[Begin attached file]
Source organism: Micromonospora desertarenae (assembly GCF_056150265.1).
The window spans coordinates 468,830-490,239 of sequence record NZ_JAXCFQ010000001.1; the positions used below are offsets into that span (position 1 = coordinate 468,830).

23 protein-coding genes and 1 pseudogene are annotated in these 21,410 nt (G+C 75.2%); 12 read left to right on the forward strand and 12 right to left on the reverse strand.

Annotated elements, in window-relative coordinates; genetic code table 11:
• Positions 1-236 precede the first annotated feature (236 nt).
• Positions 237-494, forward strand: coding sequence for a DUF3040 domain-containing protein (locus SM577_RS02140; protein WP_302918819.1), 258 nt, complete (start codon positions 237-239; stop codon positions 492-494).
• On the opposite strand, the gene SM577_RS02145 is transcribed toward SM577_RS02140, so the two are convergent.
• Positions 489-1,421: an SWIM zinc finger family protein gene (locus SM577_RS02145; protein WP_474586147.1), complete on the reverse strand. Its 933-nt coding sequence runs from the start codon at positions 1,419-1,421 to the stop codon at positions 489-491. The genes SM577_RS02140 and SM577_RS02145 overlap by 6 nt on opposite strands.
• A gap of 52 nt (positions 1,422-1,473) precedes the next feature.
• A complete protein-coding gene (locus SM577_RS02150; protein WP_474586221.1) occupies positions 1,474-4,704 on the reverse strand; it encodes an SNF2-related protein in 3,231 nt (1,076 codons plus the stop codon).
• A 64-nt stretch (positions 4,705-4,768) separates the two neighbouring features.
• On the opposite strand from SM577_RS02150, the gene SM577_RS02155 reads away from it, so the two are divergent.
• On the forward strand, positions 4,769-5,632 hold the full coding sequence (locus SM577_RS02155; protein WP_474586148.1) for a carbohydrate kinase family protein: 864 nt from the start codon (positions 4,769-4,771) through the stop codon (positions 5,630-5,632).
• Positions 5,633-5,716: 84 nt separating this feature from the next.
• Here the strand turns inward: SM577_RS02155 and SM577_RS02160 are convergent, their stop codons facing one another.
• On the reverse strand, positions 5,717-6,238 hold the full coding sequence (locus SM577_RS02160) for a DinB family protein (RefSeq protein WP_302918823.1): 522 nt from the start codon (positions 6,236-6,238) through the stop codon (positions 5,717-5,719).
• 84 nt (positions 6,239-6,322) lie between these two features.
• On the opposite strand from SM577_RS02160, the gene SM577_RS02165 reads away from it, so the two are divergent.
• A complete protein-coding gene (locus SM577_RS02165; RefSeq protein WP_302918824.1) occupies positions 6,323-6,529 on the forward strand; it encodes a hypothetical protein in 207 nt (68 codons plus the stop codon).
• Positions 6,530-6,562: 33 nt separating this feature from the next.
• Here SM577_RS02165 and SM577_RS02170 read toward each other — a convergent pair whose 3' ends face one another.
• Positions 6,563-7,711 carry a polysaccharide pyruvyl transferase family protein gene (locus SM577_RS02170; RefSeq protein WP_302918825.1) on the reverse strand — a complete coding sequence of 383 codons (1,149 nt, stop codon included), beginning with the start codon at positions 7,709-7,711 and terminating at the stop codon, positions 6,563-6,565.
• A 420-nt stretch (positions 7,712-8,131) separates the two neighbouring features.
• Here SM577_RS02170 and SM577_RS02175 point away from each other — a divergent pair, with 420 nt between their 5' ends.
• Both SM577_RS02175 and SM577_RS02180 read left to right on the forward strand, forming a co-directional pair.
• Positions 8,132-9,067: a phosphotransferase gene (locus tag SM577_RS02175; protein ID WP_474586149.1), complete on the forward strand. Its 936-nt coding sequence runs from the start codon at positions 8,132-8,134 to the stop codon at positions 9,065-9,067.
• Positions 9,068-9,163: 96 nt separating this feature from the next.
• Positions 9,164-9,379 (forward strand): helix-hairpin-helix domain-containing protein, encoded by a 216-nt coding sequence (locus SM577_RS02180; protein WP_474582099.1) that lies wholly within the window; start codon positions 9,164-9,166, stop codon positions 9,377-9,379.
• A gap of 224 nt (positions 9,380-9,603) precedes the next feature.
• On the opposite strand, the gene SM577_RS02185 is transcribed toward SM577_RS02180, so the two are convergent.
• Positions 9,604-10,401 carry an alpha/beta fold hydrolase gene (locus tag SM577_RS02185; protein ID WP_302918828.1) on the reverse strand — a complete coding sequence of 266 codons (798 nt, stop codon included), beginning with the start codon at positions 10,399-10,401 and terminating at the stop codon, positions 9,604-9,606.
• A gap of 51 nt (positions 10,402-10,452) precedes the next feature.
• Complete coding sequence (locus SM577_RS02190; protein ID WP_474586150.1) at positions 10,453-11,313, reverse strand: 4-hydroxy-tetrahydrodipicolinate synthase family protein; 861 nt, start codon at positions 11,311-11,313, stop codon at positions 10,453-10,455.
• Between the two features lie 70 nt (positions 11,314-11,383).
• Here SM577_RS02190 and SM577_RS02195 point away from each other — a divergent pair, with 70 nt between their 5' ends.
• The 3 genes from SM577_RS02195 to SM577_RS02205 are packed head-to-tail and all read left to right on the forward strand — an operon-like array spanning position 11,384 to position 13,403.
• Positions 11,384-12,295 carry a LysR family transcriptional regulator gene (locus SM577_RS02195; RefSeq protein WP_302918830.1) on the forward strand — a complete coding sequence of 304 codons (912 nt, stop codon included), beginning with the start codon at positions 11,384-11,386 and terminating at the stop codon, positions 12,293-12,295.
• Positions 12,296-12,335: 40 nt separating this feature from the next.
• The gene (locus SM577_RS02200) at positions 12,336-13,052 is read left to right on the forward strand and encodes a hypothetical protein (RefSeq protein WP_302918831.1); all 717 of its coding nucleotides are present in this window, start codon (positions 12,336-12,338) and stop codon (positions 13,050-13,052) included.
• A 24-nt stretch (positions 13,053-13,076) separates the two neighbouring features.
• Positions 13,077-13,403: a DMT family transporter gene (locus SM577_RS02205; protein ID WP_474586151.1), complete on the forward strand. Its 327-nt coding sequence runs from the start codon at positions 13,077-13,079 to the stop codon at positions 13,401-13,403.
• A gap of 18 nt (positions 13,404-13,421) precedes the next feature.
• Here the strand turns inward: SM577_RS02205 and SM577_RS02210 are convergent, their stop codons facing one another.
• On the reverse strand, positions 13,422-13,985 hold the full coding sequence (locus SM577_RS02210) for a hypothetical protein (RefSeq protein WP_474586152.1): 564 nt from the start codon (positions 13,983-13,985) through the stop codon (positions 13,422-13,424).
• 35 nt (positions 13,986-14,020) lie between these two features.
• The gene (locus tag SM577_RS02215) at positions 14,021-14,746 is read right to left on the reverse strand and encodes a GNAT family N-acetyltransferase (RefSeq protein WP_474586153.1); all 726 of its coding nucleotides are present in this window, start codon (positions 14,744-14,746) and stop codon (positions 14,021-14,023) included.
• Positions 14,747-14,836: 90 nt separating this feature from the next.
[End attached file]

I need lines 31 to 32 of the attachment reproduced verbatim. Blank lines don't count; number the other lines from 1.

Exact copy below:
• Positions 9,604-10,401 carry an alpha/beta fold hydrolase gene (locus tag SM577_RS02185; protein ID WP_302918828.1) on the reverse strand — a complete coding sequence of 266 codons (798 nt, stop codon included), beginning with the start codon at positions 10,399-10,401 and terminating at the stop codon, positions 9,604-9,606.
• A gap of 51 nt (positions 10,402-10,452) precedes the next feature.